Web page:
Labor’s business club to bully companies

March 04, 2019

Union controlled industry superannuation funds will use their massive clout as investors to drive a post-Hayne transformation of corporate culture, "refashioning" business to focus on the long term.

The Conservative Party supports free enterprise and opposes political correctness moves to bully companies into swallowing the climate kool-aid.

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The Australian Financial Review reports, the Business Council of Australia has complained about big business "bashing" by union controlled super funds.

This is evidenced by industry super tsar Greg Combet who is chairman of Industry Super Australia and IFM Investors, which is owned by industry funds, flagging a potentially painful transition ahead for some companies, in banking and financial services, energy, mining and the rest of the economy.

Treasurer Josh Frydenberg has written to prudential regulator Wayne Byres expressing alarm about union demands in February that industry super funds use their leverage as investors to pressure BHP to save the jobs of seafarers.

The treasurer said this was a "dangerous development" and warned that superannuation was "not a plaything for union bosses nor a platform for pushing their industrial relations agenda".

Mr Frydenberg sought the "urgent advice" of Mr Byres on this "aggressive union behaviour" and whether the regulator had adequate powers to ensure trustees were acting in the best interests of members.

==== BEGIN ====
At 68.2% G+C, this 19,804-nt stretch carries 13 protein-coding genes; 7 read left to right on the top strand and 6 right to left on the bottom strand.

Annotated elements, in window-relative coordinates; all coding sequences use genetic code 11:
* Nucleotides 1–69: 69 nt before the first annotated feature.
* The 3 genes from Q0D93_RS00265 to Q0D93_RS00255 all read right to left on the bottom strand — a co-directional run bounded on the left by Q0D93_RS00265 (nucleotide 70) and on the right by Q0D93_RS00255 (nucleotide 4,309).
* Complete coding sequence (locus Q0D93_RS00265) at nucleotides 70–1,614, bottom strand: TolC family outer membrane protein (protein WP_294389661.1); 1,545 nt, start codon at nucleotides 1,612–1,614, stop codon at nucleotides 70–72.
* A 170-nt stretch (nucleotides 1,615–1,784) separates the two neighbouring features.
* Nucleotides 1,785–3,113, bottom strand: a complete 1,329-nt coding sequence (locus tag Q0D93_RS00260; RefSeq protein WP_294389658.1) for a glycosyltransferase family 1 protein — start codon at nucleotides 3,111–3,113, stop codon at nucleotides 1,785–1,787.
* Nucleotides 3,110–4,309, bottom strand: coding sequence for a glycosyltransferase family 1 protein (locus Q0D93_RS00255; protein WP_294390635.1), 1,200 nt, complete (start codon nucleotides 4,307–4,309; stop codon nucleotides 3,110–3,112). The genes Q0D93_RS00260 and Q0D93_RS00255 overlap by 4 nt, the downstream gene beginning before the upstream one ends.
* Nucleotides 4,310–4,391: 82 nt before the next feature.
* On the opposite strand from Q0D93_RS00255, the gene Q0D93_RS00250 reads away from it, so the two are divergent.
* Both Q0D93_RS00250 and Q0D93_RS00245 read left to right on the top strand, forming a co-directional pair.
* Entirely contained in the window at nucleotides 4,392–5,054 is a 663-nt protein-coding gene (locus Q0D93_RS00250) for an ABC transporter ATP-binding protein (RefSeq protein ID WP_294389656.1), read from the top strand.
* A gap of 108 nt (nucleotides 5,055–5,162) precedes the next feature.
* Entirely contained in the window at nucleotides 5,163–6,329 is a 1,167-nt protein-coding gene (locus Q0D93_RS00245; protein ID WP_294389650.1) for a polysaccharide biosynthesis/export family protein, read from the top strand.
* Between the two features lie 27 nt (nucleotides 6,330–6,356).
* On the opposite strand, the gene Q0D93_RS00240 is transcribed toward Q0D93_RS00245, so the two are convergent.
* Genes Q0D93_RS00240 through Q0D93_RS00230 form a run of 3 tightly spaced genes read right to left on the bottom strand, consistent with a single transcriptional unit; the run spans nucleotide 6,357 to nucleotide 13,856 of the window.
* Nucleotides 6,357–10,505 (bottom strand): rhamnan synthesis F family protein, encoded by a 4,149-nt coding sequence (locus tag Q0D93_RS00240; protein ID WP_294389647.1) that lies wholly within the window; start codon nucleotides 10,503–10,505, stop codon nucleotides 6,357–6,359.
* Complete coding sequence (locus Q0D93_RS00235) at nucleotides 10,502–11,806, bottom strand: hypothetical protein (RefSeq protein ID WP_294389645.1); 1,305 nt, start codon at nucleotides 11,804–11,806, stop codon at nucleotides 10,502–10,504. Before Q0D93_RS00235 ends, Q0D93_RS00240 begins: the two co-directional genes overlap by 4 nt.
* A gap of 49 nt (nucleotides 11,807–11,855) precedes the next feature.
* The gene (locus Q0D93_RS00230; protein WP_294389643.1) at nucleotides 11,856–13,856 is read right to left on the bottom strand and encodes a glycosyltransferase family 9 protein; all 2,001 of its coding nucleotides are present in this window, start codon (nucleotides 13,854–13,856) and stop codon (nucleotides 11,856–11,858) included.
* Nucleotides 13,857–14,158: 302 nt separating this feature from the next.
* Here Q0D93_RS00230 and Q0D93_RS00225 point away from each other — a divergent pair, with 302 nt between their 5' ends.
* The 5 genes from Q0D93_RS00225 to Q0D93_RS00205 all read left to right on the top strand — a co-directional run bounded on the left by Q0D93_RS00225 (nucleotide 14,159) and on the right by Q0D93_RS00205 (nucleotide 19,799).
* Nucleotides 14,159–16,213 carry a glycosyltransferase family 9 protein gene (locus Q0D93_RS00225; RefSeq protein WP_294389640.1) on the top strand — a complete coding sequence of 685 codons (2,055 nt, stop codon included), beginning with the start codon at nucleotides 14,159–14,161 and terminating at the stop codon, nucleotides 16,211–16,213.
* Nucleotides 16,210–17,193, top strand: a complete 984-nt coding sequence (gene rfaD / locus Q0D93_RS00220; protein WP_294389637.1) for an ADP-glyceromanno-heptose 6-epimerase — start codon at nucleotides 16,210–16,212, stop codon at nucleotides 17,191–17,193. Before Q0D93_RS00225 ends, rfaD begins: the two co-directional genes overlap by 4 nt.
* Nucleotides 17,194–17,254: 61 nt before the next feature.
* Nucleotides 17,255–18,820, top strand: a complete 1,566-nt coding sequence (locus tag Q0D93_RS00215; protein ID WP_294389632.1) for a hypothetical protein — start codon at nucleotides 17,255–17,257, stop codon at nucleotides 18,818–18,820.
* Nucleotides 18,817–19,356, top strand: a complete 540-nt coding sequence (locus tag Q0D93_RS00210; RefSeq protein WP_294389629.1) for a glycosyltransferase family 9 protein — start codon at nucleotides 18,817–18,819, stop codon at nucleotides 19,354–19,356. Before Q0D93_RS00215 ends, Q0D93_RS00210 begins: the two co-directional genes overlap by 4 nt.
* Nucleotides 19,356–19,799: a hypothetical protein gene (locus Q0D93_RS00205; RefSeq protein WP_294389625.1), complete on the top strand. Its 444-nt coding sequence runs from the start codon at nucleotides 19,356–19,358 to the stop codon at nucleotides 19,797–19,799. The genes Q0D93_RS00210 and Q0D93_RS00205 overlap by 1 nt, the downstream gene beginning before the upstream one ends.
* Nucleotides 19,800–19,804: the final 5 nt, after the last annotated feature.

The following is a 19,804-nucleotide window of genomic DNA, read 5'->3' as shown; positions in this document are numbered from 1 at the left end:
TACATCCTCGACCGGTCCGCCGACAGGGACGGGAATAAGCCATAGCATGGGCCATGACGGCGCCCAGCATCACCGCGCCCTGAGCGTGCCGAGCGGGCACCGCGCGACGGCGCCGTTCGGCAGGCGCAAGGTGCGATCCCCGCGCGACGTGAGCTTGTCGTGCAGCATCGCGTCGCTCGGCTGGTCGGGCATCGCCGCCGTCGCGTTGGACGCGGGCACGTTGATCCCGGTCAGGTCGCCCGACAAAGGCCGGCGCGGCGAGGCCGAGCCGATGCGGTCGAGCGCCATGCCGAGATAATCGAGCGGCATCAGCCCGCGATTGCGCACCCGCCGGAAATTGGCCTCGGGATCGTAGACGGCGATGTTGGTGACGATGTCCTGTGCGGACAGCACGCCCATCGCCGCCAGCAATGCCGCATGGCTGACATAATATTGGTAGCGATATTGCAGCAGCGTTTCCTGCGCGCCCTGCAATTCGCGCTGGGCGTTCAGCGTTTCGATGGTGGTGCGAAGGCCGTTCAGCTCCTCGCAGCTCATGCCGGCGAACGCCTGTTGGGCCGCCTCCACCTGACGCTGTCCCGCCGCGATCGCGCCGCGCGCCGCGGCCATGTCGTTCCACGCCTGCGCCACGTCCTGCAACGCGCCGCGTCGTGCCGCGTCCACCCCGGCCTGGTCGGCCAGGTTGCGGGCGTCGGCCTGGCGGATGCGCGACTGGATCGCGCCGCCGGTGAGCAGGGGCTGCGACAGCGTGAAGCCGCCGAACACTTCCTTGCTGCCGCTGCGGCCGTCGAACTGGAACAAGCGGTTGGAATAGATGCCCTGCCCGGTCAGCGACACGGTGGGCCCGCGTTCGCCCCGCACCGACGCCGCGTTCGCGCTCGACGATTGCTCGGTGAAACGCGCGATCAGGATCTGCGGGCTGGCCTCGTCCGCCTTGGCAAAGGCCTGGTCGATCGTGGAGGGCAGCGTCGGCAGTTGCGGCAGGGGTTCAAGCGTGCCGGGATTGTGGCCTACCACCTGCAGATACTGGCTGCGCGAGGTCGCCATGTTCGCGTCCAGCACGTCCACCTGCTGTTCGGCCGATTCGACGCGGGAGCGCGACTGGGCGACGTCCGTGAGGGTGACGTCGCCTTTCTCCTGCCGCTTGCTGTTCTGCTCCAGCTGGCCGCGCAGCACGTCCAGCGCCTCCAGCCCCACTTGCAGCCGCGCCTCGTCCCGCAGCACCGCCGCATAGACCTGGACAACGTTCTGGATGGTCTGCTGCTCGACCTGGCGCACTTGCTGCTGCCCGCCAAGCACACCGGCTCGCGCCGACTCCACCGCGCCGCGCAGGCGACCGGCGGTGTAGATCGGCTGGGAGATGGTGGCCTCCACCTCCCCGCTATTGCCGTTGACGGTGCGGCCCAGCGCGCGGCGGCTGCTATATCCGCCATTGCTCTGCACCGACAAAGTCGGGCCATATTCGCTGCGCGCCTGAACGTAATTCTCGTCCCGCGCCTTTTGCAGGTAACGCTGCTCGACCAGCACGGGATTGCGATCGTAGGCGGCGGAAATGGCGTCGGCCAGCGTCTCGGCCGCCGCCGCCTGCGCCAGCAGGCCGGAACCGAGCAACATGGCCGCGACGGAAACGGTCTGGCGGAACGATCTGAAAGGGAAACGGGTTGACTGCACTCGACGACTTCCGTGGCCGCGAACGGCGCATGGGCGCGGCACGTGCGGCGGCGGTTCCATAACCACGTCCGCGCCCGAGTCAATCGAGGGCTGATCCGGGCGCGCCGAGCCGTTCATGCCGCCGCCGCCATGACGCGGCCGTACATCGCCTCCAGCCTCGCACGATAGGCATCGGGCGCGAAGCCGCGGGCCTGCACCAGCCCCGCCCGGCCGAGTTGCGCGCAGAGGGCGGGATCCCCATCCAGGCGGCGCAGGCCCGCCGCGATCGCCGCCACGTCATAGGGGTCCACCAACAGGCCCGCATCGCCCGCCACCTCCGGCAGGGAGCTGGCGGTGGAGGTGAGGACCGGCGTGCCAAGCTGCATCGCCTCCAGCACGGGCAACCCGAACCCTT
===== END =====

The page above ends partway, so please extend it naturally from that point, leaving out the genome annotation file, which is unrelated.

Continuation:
Mr Combet noted Glencore's about-face on coal production under pressure from investor action group Climate Change 100+ as an illustration of the power of collective action by investors.

In a move it describes as unprecedented globally, IFM has determined the carbon footprint of its infrastructure portfolios and will this year publish emissions reduction targets for its Australian assets. The belief is that if listed companies are required to act on climate change risks, so too should unlisted infrastructure businesses.

Mr Combet shrugged off concerns that industry super funds were susceptible to activist agendas, including campaigns by unions. 

But as the Conservative Party's Victorian Senate candidate Kevin Bailey explains, Labor's changes to the tax rules surrounding super will push more money into union-controlled funds to the detriment of hundreds of thousands of retirees, tens of thousands of small businesses and giving the unions control of even more of your money.

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